(Pause.) That’s a really good question. I do feel we have a responsibility to create jobs. I don’t think we have a responsibility to create a certain kind of job, but I think we do have a responsibility to create jobs.
Matt Yglesias purports to look for an explanation of Apple’s onshoring in this excellent Charles Fishman article on the trend. But with utterly typical cherry-picking from him, he finds the explanation in the 125 words that Fishman devotes to lower US wages rather than the remaining 5,375 words in the article, which describe how teamwork–teamwork including line workers–leads to innovation and higher quality.
Which is too bad, because Fishman’s article and Cook’s comments to Businessweek set up a pretty interesting dialogue about innovation.
Before I look at that, though, let me point to this other comment from Cook, which may provide a simpler explanation for the insourcing.
The PC space [market] is also large, but the market itself isn’t growing. However, our share of it is relatively low, so there’s a lot of headroom for us.
We know Lenovo is insourcing to better provide customized ThinkPads quickly. Here, Cook suggests he sees a way to pick up market share in the PC space. I would suggest it likely the Mac insourcing relates to this perceived market opportunity, and would further suggest that Apple’s reasons might mirror Lenovo’s own: to deliver better responsiveness to US-based customers, if not actual customization (though that would be news).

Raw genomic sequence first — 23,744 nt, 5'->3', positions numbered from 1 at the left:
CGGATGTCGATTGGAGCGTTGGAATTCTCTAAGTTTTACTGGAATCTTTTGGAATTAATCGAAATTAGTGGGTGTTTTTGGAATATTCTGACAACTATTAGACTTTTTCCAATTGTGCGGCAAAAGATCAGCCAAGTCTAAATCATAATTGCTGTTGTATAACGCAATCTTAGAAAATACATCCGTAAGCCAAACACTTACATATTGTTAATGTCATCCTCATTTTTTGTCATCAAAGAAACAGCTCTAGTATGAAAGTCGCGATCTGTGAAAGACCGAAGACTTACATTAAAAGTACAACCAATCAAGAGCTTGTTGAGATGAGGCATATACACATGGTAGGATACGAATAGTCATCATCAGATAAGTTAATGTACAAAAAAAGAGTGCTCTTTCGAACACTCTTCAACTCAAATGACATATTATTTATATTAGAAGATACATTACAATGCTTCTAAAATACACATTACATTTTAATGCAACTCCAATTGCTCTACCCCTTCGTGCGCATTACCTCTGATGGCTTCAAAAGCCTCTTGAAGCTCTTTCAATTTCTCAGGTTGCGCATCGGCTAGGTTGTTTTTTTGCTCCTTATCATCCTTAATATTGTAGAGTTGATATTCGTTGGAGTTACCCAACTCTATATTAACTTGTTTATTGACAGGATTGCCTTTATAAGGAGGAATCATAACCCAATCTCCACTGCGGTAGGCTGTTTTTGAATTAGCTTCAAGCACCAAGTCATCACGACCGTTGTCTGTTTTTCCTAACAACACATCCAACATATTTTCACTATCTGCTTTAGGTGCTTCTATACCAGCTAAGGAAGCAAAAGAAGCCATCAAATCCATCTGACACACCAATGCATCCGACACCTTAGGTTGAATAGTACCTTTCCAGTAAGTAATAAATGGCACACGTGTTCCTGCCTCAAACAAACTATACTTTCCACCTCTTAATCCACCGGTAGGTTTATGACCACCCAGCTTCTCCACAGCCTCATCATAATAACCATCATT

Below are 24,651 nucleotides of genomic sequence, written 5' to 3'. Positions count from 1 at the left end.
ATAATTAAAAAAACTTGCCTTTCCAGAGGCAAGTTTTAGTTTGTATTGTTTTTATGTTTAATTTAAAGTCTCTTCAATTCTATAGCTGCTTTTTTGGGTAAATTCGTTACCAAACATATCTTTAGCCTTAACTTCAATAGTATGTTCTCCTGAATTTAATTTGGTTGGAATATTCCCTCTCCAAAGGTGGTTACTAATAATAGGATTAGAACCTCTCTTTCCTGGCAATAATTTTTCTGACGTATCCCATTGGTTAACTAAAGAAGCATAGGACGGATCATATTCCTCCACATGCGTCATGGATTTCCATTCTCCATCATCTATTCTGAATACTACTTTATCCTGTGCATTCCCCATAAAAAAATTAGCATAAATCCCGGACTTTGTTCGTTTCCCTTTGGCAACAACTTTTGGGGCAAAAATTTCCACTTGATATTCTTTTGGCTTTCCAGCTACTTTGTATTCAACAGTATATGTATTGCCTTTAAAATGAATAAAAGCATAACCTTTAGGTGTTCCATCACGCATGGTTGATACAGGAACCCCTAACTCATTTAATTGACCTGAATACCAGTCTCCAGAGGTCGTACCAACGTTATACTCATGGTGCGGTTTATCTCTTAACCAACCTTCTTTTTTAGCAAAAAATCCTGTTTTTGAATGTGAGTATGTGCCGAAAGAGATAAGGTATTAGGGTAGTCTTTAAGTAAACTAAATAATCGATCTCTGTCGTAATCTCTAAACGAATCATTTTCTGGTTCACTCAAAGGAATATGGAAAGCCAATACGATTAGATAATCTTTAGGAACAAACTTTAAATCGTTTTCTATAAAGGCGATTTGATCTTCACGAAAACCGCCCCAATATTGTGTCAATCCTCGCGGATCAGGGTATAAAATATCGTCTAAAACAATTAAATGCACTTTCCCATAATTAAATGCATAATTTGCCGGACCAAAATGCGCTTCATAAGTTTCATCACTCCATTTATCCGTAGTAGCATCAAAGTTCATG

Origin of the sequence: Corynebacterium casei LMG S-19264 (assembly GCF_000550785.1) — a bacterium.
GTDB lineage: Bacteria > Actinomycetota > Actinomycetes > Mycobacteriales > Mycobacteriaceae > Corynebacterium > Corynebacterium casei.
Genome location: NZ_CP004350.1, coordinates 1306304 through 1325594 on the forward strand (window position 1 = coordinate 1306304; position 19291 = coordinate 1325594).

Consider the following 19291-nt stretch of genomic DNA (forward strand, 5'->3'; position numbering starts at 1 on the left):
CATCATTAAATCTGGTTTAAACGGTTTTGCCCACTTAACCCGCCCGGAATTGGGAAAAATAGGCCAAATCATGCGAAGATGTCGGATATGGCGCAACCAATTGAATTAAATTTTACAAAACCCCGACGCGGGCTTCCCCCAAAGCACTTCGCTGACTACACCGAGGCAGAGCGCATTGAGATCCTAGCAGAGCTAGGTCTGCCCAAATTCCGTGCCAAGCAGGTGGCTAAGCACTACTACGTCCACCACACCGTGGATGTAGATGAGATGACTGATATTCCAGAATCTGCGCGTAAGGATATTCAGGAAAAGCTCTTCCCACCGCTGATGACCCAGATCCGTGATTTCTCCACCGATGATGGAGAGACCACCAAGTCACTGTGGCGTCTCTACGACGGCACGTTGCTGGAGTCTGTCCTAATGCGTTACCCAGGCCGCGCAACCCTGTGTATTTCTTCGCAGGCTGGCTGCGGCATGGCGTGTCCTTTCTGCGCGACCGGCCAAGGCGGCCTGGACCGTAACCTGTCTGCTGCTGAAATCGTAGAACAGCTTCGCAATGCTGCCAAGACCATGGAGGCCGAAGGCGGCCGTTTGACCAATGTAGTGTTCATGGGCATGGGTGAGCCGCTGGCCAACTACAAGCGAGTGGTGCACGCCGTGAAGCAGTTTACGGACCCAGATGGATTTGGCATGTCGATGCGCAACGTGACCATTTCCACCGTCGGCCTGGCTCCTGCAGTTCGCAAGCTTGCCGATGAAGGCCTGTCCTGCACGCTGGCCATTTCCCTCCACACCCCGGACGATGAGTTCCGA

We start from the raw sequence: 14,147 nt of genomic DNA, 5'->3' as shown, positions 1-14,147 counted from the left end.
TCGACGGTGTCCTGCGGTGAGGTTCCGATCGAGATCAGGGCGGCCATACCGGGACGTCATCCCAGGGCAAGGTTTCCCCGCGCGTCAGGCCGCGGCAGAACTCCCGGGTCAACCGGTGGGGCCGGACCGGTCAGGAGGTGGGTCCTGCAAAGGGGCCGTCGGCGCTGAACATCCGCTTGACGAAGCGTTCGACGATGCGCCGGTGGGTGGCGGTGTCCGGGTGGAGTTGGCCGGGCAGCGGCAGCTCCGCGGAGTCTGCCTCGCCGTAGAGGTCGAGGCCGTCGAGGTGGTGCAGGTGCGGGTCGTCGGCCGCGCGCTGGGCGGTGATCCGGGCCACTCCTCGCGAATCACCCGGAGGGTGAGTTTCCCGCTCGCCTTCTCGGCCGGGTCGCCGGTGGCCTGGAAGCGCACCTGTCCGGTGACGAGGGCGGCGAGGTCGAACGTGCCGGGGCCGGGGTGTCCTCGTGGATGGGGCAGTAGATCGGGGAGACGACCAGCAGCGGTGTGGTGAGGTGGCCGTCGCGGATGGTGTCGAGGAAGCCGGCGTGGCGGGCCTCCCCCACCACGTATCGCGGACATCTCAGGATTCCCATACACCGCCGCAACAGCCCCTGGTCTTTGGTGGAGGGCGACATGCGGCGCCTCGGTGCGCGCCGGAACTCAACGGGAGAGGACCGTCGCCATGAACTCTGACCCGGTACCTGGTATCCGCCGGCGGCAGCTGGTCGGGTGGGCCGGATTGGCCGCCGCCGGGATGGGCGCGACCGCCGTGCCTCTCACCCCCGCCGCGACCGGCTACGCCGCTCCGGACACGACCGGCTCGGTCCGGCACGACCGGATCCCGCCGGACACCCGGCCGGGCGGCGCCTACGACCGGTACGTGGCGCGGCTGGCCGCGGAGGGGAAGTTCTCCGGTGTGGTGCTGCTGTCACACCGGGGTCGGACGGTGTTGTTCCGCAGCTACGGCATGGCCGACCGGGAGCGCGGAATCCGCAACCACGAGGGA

But that’s not what I find so interesting about the way the Fishman article and Cook interview dialogue.
Fishman’s article largely focuses on why GE has brought production back to its Appliance City in Louisville, KY. And while more docile unions and energy costs are two reasosn GE has made the move, the biggest benefit is that when entire teams–including line workers–focused on products, they could build better quality move innovative products more cheaply. Fishman uses GE’s GeoSpring water heater as an example.
The GeoSpring in particular, Nolan says, has “a lot of copper tubing in the top.” Assembly-line workers “have to route the tubes, and they have to braze them—weld them—to seal the joints. How that tubing is designed really affects how hard or easy it is to solder the joints. And how hard or easy it is to do the soldering affects the quality, of course. And the quality of those welds is literally the quality of the hot-water heater.” Although the GeoSpring had been conceived, designed, marketed, and managed from Louisville, it was made in China, and, Nolan says, “We really had zero communications into the assembly line there.”